Asked by: Lakeisha Uffenorde
home and garden landscaping

Where did the term to grass someone up come from?

Last Updated: 28th August, 2021

One who gives information. A 'squealer' or 'squeaker'. The origin derives from rhyming slang: grasshopper - copper; a 'grass' or 'grasser' tells the 'copper' or policeman." That comes only a few years after the term grass was coined and there seems little reason to doubt it as the derivation.

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Then, what does it mean when you call someone a grass?

If you watch British police procedurals, you'll likely come across the term to grass someone, meaning “to inform on someone” or “to rat someone out.” It's a bit of British rhyming slang that originated with the 19th-century phrase to shop on someone.

Also, what does your bird is a grass mean? The word opens all sorts of other British and underworld slang windows. To grass is to sing like a canary a bird that is yellow - the color of cowards. To grass is considered an act of cowardice amid underworld circles.

Consequently, what does grassed me up mean?

past participle. grassed up. DEFINITIONS1. 1. to tell someone in authority, especially the police, about something bad that someone else has done.

What does it mean to inform on someone?

inform on (someone) To share or reveal compromising information about someone, usually to the authorities. If you inform on him to the cops, he'll definitely send some of his goons out after you.

Related Question Answers

Mailin Molyavin


How do you speak British slang?

The English Learner's Guide to UK Slang: 18 Must-know British Words for Casual Use
  1. Chuffed. When someone is chuffed, they are very pleased or happy about something.
  2. Knackered. Knackered (or sometimes “ready for the knackers yard”) means that someone is extremely tired.
  3. Bants.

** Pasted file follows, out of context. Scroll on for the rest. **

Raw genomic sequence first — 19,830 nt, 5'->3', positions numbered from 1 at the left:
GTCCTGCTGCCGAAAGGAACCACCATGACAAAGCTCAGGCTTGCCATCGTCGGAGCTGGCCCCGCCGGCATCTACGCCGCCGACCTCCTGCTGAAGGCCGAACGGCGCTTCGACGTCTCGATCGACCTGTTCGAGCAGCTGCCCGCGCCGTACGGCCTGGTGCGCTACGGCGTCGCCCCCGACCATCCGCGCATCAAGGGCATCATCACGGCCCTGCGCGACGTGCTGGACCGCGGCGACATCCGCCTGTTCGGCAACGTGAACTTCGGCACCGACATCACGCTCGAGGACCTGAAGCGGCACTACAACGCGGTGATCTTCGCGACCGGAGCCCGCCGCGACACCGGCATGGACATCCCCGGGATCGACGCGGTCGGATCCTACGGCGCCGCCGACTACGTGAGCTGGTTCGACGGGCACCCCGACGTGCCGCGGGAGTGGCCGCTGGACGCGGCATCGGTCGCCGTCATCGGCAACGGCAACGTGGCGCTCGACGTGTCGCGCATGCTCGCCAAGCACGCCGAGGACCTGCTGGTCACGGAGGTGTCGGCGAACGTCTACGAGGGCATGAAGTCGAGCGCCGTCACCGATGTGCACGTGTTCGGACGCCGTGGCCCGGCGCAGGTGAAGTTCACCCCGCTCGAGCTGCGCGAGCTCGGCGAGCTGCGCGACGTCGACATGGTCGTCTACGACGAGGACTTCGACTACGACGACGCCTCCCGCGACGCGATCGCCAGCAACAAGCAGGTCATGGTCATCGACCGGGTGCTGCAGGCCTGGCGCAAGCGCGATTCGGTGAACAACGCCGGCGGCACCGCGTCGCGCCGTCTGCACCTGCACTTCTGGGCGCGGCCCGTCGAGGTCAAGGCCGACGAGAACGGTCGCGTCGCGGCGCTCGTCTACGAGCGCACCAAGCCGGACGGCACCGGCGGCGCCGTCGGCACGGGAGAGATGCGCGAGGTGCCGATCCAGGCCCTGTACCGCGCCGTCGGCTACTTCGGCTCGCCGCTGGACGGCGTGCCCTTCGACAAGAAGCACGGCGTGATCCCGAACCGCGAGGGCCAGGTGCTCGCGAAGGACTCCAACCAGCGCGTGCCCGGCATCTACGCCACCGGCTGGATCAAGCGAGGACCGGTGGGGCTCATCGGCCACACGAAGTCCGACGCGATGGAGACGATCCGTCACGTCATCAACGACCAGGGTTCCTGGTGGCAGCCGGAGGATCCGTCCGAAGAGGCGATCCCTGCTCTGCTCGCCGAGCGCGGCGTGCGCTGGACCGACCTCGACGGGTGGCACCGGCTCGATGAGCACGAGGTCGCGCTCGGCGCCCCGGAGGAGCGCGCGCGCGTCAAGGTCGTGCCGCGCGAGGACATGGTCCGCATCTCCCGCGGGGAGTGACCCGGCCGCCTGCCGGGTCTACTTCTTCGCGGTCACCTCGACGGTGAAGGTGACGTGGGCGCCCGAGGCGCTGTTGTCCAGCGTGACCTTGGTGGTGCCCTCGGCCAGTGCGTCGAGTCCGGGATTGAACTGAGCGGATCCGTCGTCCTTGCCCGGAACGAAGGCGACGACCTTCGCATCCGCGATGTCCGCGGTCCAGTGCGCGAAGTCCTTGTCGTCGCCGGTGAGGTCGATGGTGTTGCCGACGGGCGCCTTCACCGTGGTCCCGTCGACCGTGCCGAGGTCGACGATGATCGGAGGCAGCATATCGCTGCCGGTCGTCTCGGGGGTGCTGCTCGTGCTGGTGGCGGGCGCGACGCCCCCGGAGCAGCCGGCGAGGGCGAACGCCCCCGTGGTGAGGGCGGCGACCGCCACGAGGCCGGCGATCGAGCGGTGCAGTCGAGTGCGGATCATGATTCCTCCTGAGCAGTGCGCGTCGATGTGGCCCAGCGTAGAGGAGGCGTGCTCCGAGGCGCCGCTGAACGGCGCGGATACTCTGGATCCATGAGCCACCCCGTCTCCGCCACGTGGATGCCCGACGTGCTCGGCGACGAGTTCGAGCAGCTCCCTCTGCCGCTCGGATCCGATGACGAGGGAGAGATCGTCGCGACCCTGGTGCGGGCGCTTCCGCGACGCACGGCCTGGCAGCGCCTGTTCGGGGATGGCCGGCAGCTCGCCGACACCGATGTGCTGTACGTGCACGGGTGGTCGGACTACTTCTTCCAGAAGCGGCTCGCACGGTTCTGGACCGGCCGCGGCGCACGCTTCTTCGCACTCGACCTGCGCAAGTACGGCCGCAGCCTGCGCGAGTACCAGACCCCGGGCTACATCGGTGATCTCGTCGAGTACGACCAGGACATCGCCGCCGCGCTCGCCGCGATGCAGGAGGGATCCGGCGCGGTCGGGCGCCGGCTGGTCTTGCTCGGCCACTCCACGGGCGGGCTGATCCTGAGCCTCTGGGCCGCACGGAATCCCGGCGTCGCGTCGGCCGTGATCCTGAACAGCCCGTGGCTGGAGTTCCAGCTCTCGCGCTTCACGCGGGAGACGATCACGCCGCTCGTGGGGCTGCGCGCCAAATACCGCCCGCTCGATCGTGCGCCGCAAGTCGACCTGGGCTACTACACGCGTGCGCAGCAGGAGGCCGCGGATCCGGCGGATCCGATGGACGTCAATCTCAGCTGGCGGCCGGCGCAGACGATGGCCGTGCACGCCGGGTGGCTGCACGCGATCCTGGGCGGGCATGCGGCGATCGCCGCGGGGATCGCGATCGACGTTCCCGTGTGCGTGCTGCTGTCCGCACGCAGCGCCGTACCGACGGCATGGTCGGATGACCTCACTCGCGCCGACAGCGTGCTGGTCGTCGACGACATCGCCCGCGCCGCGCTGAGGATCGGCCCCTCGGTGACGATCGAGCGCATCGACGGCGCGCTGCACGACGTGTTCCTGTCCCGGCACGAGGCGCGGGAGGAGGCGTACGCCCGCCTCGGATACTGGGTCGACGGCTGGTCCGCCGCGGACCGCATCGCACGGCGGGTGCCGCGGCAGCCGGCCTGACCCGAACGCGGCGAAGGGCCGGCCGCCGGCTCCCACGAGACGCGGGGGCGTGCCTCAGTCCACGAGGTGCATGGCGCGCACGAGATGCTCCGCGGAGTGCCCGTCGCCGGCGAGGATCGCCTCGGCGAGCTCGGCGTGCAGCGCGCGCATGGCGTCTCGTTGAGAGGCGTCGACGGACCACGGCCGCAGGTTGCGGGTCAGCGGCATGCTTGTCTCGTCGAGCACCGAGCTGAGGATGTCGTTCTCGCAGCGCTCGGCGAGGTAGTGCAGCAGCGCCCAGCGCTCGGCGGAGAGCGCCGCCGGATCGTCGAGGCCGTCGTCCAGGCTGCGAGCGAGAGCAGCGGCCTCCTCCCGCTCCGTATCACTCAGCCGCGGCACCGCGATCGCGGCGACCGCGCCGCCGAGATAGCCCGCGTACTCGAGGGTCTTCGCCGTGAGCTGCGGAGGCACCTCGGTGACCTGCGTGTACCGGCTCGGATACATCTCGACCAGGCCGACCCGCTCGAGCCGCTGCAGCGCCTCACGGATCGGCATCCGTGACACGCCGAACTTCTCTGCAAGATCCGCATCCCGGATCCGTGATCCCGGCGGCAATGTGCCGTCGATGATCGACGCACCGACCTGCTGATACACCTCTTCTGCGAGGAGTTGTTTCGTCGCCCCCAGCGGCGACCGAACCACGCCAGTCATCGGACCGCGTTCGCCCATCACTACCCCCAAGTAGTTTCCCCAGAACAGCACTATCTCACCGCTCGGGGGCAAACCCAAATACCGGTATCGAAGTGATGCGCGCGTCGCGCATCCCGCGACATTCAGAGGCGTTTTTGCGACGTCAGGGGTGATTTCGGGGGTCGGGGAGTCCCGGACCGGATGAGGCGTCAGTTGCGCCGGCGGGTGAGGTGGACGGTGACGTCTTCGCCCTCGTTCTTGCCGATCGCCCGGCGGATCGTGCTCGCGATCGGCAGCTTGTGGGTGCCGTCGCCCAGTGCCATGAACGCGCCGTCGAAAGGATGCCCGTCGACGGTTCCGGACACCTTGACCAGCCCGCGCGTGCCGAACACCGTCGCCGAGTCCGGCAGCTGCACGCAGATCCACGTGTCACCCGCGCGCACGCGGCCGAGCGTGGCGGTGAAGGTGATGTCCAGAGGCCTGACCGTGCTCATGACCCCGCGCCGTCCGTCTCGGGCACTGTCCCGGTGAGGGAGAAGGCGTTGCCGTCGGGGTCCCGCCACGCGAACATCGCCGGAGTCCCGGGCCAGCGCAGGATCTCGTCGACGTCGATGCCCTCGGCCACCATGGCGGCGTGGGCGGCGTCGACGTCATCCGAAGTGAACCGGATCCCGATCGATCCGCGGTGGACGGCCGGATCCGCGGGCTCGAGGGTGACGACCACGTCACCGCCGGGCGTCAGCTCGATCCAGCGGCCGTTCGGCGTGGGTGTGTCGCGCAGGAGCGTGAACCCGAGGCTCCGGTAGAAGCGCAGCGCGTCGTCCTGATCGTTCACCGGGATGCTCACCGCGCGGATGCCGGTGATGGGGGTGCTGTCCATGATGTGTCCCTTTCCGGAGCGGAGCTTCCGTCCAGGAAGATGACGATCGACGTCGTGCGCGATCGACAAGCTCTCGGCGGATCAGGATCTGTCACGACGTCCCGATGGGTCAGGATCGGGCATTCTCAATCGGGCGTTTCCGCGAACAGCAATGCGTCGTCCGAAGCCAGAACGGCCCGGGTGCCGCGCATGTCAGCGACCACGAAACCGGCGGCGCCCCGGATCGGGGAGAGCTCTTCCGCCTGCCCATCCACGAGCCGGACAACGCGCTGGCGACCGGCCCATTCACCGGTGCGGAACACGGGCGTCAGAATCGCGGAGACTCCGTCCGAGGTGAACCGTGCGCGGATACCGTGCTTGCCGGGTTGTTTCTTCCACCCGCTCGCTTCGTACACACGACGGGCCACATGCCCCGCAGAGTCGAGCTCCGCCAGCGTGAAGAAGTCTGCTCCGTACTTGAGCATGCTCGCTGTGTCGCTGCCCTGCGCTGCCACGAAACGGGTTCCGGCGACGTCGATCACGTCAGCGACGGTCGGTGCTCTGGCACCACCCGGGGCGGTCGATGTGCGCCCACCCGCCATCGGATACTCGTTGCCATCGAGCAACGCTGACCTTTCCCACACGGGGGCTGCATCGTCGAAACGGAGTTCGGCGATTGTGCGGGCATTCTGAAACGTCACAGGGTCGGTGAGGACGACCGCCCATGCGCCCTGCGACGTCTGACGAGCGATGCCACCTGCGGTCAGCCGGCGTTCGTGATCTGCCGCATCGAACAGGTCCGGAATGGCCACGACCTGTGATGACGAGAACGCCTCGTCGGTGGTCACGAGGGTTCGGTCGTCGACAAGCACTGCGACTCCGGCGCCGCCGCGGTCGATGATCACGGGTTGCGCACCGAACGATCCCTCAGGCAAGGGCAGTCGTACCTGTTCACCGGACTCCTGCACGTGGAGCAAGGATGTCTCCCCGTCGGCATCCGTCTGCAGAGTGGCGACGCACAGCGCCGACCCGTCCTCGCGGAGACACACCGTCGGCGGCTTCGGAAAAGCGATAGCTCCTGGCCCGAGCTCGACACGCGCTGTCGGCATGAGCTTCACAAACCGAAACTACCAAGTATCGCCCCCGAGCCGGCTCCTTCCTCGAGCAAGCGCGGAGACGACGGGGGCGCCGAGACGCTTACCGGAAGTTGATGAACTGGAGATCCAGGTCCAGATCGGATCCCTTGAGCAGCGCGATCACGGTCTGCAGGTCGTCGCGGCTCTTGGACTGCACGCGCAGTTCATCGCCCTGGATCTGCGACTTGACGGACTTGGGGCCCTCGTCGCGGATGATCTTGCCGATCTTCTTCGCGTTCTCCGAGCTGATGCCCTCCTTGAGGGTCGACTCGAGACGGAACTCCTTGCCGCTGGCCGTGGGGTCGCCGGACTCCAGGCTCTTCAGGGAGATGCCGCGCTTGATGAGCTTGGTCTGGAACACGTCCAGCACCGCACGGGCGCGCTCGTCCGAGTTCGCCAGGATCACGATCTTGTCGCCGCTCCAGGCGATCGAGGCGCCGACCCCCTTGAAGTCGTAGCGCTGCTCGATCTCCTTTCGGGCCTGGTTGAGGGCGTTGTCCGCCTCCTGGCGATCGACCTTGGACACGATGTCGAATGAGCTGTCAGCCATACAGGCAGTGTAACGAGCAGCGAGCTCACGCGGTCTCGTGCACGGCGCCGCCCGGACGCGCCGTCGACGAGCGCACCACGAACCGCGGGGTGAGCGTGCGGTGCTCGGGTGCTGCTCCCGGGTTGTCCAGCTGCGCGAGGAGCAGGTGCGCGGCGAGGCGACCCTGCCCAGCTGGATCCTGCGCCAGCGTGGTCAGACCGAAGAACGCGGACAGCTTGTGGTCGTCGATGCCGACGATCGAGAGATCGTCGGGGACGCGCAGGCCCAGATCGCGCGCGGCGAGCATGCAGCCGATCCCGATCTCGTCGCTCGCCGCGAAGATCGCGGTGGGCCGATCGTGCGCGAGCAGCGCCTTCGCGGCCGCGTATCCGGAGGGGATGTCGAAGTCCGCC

4. Cheeky.
  5. Fag.
  6. Cuppa.
  7. Bum.
  8. Mate.

Miranda Carralon


Who invented the word snitch?

In the late 19th century, canary was used to refer to a female vocalist, but it soon became a common underworld term for those who would “sing” to the police. When it comes to moles, spy novelist John le Carré is often credited with inventing the term, but mole was used to refer to undercover agents as early as 1922.

Heping Caesar


What is grass made of?

It is a completely naturally occurring substance, therefore 100% organic. It is made up of basic elements, carbon, oxygen, nitrogen, and phosphorus. As it goes through the process of photosynthesis, it also contains chlorophyll and cellulose. The two main components of grass are water and lignin.

Sanora Reichert


What does grass feed on?

Grass-fed animals do eat a wide variety of grasses, including bluegrass, ryegrass, bermudagrass, fescue, Timothy grass, foxtail, sorghum, bromegrass, orchardgrass, quackgrass, and canarygrass. But grass-fed animals may also eat a wide variety of other plants.

Saladino Henkl


What is the real definition of snitch?

informal + disapproving : a person who tells someone in authority (such as the police or a teacher) about something wrong that someone has done : someone who snitches. See the full definition for snitch in the English Language Learners Dictionary.

Fattah Kaczorowsk


Where did the term coppers come from?

The term copper was the original, unshortened word, originally used in Britain to mean "someone who captures". In British English, the term cop is recorded (Shorter Oxford Dictionary) in the sense of 'to capture' from 1704, derived from the Latin capere via the Old French caper.

BegoƱa Volgmann


What are the grass?

Grass is a monocotyledon plant, herbaceous plants with narrow leaves growing from the base. A common kind of grass is used to cover the ground in a lawn and other places. The grasses include the "true grasses", of the family Poaceae (also called Gramineae), as well as the sedges (Cyperaceae) and the rushes (Juncaceae).